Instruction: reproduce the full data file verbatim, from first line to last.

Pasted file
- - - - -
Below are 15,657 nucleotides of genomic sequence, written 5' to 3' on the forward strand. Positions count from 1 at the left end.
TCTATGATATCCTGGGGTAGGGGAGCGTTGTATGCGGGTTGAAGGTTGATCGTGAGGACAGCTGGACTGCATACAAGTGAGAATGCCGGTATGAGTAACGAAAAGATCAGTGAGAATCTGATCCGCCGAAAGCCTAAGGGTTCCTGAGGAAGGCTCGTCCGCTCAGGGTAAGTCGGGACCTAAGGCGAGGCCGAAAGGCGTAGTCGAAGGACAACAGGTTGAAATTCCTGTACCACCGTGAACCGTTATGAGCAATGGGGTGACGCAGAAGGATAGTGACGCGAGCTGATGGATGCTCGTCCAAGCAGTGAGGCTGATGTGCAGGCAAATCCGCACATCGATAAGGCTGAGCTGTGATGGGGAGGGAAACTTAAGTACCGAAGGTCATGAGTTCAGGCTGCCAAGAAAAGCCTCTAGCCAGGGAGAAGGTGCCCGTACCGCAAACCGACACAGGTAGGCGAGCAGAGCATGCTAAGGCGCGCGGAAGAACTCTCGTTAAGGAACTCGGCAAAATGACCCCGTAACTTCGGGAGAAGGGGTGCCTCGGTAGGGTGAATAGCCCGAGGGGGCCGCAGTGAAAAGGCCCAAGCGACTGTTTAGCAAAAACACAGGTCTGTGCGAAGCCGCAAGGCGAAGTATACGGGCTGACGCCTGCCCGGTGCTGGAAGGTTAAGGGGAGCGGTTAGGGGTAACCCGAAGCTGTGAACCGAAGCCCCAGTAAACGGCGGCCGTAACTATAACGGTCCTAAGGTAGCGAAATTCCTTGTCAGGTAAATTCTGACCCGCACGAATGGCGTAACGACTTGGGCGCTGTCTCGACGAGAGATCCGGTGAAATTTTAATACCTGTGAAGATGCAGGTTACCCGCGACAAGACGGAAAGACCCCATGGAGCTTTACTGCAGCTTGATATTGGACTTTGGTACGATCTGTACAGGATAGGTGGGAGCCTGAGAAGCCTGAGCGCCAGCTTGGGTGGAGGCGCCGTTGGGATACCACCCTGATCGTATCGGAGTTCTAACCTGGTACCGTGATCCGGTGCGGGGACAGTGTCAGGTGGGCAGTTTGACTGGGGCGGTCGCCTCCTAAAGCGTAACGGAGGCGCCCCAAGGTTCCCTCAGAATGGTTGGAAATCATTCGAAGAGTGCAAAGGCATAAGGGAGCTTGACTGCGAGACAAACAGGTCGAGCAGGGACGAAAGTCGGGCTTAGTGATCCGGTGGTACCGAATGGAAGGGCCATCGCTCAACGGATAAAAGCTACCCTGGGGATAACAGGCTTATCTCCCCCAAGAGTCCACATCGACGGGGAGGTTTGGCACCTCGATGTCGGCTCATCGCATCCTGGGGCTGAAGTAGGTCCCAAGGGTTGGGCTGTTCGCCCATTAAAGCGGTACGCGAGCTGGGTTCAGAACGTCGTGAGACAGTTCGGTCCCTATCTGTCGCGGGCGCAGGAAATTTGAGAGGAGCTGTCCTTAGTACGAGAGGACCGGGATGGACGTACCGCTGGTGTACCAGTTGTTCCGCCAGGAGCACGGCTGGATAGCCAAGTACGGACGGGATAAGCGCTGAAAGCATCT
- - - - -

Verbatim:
Below are 15,657 nucleotides of genomic sequence, written 5' to 3' on the forward strand. Positions count from 1 at the left end.
TCTATGATATCCTGGGGTAGGGGAGCGTTGTATGCGGGTTGAAGGTTGATCGTGAGGACAGCTGGACTGCATACAAGTGAGAATGCCGGTATGAGTAACGAAAAGATCAGTGAGAATCTGATCCGCCGAAAGCCTAAGGGTTCCTGAGGAAGGCTCGTCCGCTCAGGGTAAGTCGGGACCTAAGGCGAGGCCGAAAGGCGTAGTCGAAGGACAACAGGTTGAAATTCCTGTACCACCGTGAACCGTTATGAGCAATGGGGTGACGCAGAAGGATAGTGACGCGAGCTGATGGATGCTCGTCCAAGCAGTGAGGCTGATGTGCAGGCAAATCCGCACATCGATAAGGCTGAGCTGTGATGGGGAGGGAAACTTAAGTACCGAAGGTCATGAGTTCAGGCTGCCAAGAAAAGCCTCTAGCCAGGGAGAAGGTGCCCGTACCGCAAACCGACACAGGTAGGCGAGCAGAGCATGCTAAGGCGCGCGGAAGAACTCTCGTTAAGGAACTCGGCAAAATGACCCCGTAACTTCGGGAGAAGGGGTGCCTCGGTAGGGTGAATAGCCCGAGGGGGCCGCAGTGAAAAGGCCCAAGCGACTGTTTAGCAAAAACACAGGTCTGTGCGAAGCCGCAAGGCGAAGTATACGGGCTGACGCCTGCCCGGTGCTGGAAGGTTAAGGGGAGCGGTTAGGGGTAACCCGAAGCTGTGAACCGAAGCCCCAGTAAACGGCGGCCGTAACTATAACGGTCCTAAGGTAGCGAAATTCCTTGTCAGGTAAATTCTGACCCGCACGAATGGCGTAACGACTTGGGCGCTGTCTCGACGAGAGATCCGGTGAAATTTTAATACCTGTGAAGATGCAGGTTACCCGCGACAAGACGGAAAGACCCCATGGAGCTTTACTGCAGCTTGATATTGGACTTTGGTACGATCTGTACAGGATAGGTGGGAGCCTGAGAAGCCTGAGCGCCAGCTTGGGTGGAGGCGCCGTTGGGATACCACCCTGATCGTATCGGAGTTCTAACCTGGTACCGTGATCCGGTGCGGGGACAGTGTCAGGTGGGCAGTTTGACTGGGGCGGTCGCCTCCTAAAGCGTAACGGAGGCGCCCCAAGGTTCCCTCAGAATGGTTGGAAATCATTCGAAGAGTGCAAAGGCATAAGGGAGCTTGACTGCGAGACAAACAGGTCGAGCAGGGACGAAAGTCGGGCTTAGTGATCCGGTGGTACCGAATGGAAGGGCCATCGCTCAACGGATAAAAGCTACCCTGGGGATAACAGGCTTATCTCCCCCAAGAGTCCACATCGACGGGGAGGTTTGGCACCTCGATGTCGGCTCATCGCATCCTGGGGCTGAAGTAGGTCCCAAGGGTTGGGCTGTTCGCCCATTAAAGCGGTACGCGAGCTGGGTTCAGAACGTCGTGAGACAGTTCGGTCCCTATCTGTCGCGGGCGCAGGAAATTTGAGAGGAGCTGTCCTTAGTACGAGAGGACCGGGATGGACGTACCGCTGGTGTACCAGTTGTTCCGCCAGGAGCACGGCTGGATAGCCAAGTACGGACGGGATAAGCGCTGAAAGCATCT